Frequently Asked Questions (FAQs)
What kind of wiring is considered old and unsafe?
Knob and tube wiring was primarily used for homes at the beginning of the 20th century, and is now considered obsolete due to its rubberized cloth insulation and its suspended nature. Aluminum wiring, too, although considered to be safer than its predecessor, has over time come to be considered less than ideal due to its softness, which can cause it to fray and come loose from terminals. This creates a need for aluminum wiring to be inspected every 3-5 years. Upgrading to copper wiring will allow you to save money on maintenance and inspection, while also ensuring that your home will be safer.
What other factors can affect the cost of replacement wiring?
Other additional costs can include the amount of materials that will be needed (including wiring, switches, bolts, etc.), acquiring any permits, and opening up the walls (ranging a few thousand depending on the current state of your home), which is why it’s often recommended to have wiring upgraded while in the midst of renovations, in which walls will already be down to allow you to save money on labour.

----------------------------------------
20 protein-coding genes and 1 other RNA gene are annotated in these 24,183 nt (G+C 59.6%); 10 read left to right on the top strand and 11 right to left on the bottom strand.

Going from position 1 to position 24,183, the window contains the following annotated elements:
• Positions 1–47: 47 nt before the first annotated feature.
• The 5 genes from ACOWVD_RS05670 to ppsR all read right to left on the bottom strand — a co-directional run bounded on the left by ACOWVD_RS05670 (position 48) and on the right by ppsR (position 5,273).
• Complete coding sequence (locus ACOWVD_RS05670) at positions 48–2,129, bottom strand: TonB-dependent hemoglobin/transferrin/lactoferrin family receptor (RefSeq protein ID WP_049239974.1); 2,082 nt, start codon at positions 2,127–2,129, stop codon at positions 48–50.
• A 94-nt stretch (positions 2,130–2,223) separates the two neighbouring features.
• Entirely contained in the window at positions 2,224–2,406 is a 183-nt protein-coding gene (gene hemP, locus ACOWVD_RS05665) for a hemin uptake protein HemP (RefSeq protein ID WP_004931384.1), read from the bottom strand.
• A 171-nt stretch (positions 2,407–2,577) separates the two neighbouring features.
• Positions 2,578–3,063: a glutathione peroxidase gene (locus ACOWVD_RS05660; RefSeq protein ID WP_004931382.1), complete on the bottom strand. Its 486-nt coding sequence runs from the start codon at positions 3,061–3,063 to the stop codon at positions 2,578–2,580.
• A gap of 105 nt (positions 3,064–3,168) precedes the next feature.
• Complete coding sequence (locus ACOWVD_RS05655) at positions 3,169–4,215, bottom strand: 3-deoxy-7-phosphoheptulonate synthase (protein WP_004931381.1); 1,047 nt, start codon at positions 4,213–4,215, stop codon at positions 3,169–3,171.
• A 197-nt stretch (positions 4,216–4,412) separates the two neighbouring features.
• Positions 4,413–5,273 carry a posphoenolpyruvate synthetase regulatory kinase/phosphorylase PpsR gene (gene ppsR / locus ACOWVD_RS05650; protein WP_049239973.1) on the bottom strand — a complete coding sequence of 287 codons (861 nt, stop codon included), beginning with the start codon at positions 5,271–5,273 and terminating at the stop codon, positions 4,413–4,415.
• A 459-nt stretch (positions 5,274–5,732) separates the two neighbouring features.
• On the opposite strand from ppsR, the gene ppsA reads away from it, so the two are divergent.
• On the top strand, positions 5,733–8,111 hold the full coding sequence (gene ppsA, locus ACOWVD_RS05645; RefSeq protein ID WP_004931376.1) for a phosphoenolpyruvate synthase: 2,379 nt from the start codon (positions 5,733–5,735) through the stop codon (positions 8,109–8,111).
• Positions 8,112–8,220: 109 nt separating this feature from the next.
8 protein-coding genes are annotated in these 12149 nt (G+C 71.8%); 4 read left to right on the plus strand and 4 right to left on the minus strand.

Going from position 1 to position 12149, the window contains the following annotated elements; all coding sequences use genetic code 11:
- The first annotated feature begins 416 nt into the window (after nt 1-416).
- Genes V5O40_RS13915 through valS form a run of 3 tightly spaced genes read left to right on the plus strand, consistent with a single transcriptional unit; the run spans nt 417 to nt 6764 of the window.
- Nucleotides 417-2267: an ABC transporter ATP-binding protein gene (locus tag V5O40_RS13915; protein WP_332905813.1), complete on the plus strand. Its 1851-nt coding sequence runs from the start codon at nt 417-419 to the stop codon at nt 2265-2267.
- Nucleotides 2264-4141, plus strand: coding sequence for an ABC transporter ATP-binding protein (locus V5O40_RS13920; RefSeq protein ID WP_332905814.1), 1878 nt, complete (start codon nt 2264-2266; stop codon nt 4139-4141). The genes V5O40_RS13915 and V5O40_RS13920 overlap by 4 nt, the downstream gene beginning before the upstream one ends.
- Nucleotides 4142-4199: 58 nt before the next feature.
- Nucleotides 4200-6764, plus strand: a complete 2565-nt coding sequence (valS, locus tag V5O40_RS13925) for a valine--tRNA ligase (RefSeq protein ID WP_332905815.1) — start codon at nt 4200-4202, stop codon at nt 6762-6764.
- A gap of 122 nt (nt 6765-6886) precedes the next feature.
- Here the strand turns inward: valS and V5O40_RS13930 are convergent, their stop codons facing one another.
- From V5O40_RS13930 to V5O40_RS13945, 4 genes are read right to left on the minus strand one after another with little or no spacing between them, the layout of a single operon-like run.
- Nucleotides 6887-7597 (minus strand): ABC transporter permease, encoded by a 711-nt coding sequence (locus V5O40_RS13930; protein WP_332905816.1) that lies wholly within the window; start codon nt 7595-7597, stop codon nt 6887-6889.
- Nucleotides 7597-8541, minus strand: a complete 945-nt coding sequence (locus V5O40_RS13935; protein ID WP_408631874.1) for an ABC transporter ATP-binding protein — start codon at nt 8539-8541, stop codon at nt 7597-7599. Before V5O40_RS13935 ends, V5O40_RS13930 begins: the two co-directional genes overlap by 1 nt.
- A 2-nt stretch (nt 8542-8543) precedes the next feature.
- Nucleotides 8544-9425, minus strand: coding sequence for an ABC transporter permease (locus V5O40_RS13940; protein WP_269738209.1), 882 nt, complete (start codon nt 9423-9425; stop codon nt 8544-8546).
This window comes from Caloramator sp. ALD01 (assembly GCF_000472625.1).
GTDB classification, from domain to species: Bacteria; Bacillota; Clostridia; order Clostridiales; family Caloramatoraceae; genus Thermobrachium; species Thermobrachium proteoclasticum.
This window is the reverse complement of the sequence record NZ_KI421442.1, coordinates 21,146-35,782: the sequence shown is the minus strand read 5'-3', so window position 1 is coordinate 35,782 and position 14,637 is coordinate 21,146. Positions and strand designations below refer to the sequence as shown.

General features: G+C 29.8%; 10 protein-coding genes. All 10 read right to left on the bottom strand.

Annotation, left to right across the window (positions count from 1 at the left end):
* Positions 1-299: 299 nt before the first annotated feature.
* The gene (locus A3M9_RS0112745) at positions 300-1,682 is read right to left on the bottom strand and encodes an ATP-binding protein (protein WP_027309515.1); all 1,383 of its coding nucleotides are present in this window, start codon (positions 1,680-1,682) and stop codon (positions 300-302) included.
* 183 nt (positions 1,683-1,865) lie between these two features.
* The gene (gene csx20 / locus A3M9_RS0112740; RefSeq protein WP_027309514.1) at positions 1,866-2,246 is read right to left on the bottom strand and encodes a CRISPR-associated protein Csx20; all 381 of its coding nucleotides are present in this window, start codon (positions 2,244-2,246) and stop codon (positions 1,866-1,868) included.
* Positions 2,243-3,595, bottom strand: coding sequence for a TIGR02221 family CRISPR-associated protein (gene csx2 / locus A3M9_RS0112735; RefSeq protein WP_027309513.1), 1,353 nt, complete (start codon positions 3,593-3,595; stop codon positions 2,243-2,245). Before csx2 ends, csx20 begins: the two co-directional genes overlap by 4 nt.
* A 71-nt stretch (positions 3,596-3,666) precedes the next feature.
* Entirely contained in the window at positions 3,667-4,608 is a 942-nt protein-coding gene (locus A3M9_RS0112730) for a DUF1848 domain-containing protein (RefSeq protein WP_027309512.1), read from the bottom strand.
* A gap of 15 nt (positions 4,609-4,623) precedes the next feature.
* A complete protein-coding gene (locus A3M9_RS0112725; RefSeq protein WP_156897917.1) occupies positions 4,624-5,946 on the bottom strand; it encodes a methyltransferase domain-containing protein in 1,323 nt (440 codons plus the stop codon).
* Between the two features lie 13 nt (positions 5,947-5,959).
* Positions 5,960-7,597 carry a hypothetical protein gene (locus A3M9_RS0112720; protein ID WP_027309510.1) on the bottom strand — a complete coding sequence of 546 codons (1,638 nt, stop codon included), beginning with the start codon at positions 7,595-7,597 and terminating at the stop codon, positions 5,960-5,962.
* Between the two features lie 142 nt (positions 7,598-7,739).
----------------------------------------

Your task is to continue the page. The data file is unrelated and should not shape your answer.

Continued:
Will my home be less likely to be insured with outdated wiring?
Most insurance companies and mortgage lenders will likely be hesitant to deal with houses that are considered high risk or unsafe due to outdated wiring. Especially with very old wiring systems like knob and tube wiring, securing financing and obtaining a mortgage for these homes will be almost impossible until sufficient electrical upgrading has been done. The longer it’s left to the last minute, the more damage can compound, costing you money in the long-run.